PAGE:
The Ministry of Environment hosted a National “Sensitisation Workshop on Biosafety”. Barbados has been a Party to the Cartagena Protocol on Biosafety since September 2003 and is committed to raising public awareness on issues involving the release of LMO’s (Living Modified Organisms). These issues include the potential impacts on human health and the environment as well as establishing practical rules and procedures for regulating the movement of LMOs.
The objective of the workshop was to raise awareness of biosafety in general, the Cartagena Protocol and the implementation of national biosafety frameworks in the Caribbean Sub-Region. (more…)
Under the Cartagena Protocol on Biosafety, the Biosafety Clearing House (BCH) was designed as a global mechanism for the exchange of information pertaining to the movement and trade of genetically modified organisms (GMOs). The primary goal of the BCH is to assist parties in complying with their obligations under the Cartagena Protocol. This is achieved through the systematic sharing of technical, scientific, legal and administrative information.
The hub of the BCH is a central portal housed by the Convention on Biological Diversity (CBD) on their website, which is designed to be interoperable with other databases. Each party is required to contribute specific information to this global portal, and this information must be supplied within set time frames. (more…)
After the first English settlement at Holetown in 1627, Barbados remained a British colony until achieving independence from Britain on November 30th 1966. In June 1966 at Lancaster House in London, the Barbados Constitutional Conference was convened and all parties were unanimous in wishing Barbados to attain its independence and formally join the Commonwealth of Nations. At the stroke of midnight on 29 November 1966, Barbados became an independent, sovereign state and The Right Excellent Errol Walton Barrow became our first Prime Minister. (more…)
On February 10, 2016 the Ministry of Environment and Drainage, under the direction of the Minister, Dr. Hon. Dennis Lowe coordinate a tour of ecosystems which were especially classified as sites of special interest or of particular important for the purpose of conservation and management. These tours were conducted as part of efforts to fully assess the condition of these ecosystems in light of historical and recent anthropogenric activities, with the purpose of document the challenges faced by agencies in charge of their conservation and restoration and to detail plans going forward for their continued conservation, management and special circumstances, restoration.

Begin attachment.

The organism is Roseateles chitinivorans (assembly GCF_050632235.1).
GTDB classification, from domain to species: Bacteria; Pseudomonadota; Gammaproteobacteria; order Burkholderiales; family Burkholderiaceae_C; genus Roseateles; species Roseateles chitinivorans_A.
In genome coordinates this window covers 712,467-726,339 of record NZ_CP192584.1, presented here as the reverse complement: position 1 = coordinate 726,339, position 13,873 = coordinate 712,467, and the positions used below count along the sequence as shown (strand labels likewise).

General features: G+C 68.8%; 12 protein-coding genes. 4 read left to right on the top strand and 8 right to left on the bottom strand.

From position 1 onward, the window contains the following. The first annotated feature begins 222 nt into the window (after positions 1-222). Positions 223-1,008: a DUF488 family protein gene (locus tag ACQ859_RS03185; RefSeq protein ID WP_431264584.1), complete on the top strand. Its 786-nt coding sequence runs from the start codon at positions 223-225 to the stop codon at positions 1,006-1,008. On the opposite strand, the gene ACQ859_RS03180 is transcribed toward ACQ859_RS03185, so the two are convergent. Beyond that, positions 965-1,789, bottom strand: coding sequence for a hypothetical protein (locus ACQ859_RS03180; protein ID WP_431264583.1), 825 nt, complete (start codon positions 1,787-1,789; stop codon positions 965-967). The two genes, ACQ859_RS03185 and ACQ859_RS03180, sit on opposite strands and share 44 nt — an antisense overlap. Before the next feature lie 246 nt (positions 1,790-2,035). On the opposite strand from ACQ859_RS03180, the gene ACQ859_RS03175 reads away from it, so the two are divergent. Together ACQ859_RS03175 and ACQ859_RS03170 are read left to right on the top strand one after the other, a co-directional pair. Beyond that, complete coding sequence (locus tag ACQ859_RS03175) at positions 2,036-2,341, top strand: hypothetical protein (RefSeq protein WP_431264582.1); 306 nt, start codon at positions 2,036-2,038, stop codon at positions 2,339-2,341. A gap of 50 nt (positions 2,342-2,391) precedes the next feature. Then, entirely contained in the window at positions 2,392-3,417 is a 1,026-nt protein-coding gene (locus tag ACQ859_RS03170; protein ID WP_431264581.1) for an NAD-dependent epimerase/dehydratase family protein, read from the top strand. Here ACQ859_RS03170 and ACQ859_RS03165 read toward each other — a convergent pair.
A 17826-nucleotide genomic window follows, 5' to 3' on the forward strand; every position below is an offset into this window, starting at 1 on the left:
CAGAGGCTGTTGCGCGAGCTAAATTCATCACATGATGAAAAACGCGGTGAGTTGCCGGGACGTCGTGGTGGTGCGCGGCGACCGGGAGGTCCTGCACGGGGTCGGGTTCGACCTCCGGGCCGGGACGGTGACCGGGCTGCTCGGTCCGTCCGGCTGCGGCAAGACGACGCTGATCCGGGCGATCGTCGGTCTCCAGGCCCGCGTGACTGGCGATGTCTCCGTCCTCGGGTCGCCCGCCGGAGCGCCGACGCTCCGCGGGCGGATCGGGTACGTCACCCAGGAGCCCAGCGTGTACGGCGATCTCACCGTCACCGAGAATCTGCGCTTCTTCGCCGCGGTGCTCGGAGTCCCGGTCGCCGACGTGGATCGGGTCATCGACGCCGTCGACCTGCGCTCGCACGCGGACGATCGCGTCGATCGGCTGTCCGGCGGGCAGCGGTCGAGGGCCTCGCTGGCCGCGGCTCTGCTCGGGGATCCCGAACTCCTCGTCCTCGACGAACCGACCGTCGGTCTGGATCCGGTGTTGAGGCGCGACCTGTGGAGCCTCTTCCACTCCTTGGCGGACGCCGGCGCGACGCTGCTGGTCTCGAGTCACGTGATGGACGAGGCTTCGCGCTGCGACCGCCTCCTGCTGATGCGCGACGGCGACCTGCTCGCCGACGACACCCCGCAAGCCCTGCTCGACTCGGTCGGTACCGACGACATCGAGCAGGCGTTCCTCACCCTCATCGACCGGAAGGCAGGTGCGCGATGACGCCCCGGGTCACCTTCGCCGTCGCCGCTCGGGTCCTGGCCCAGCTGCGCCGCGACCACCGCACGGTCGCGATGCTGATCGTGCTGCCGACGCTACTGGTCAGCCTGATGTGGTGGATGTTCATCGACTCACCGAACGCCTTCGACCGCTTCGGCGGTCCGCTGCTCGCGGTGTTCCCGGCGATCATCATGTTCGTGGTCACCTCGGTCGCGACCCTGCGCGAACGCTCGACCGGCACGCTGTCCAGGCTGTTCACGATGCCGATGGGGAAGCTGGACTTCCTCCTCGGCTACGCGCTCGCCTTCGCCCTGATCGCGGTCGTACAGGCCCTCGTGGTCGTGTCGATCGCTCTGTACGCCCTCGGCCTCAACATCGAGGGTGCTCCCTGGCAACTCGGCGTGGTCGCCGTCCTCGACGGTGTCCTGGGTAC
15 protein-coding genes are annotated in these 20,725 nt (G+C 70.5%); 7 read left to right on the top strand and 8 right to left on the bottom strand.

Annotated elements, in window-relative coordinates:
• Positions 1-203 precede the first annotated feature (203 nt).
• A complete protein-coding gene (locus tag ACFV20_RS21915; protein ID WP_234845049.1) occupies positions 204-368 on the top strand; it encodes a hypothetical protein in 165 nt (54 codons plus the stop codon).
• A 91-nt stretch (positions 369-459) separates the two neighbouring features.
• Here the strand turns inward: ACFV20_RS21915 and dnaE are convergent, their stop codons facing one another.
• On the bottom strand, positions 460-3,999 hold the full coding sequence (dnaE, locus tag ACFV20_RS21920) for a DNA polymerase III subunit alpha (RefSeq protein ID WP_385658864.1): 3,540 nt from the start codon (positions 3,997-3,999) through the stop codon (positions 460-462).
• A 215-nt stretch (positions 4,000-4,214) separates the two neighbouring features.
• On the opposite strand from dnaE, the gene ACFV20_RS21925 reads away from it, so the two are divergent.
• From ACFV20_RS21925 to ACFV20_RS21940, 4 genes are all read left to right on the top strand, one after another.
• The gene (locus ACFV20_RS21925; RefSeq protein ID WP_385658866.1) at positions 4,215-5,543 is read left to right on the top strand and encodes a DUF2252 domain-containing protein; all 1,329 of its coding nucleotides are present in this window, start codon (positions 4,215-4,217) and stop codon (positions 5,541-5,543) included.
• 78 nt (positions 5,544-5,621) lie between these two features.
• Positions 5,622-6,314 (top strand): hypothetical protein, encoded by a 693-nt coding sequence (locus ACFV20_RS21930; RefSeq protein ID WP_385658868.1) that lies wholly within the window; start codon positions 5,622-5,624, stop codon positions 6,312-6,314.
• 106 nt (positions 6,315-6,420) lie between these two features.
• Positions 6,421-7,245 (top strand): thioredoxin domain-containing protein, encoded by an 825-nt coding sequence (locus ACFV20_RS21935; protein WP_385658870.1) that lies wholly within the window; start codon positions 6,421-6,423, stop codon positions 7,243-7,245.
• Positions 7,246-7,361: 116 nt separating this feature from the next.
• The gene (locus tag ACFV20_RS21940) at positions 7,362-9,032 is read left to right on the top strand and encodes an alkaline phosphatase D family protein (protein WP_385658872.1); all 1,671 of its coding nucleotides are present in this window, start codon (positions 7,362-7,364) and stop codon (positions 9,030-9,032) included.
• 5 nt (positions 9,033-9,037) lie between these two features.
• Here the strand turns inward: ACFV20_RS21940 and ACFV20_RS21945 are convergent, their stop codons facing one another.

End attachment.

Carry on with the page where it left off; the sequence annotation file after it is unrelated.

On February 8, 2016 the Ministry of Environment and Drainage, under the direction of the Minister, Dr. Hon. Dennis Lowe coordinate a tour of coastal sites which were especially vulnerable to the effects of climate change. The tours were conducted as part of efforts to fully assess the condition of these coastal sites, document the challenges faced by agencies in charge of their conservation and restoration and to detail plans going forward for their continued conservation, management and restoration.
The Convention on Wetlands is an intergovernmental treaty adopted on February 2, 1971 in the Iranian city of Ramsar, the Convention entered into force in 1975 and covers all aspects of wetland conservation and wise use recognising wetlands as ecosystems that are extremely important for biodiversity conservation in general and for the well-being of human communities.
Wetlands are areas where water is the primary factor controlling the environment and the associated plant and animal life. They occur where the water table is at or near the surface of the land, or where the land is covered by shallow water. The Ramsar Convention takes a broad approach in determining the wetlands which come under its aegis. Under the text of the Convention (Article 1.1), wetlands are defined as: “areas of marsh, fen, peatland or water, whether natural or artificial, permanent or temporary, with water that is static or flowing, fresh, brackish or salt, including areas of marine water the depth of which at low tide does not exceed six metres”. In addition, the Convention (Article 2.1) provides that wetlands: may incorporate riparian and coastal zones adjacent to the wetlands, and islands or bodies of marine water deeper than six metres at low tide lying within the wetlands”. (more…)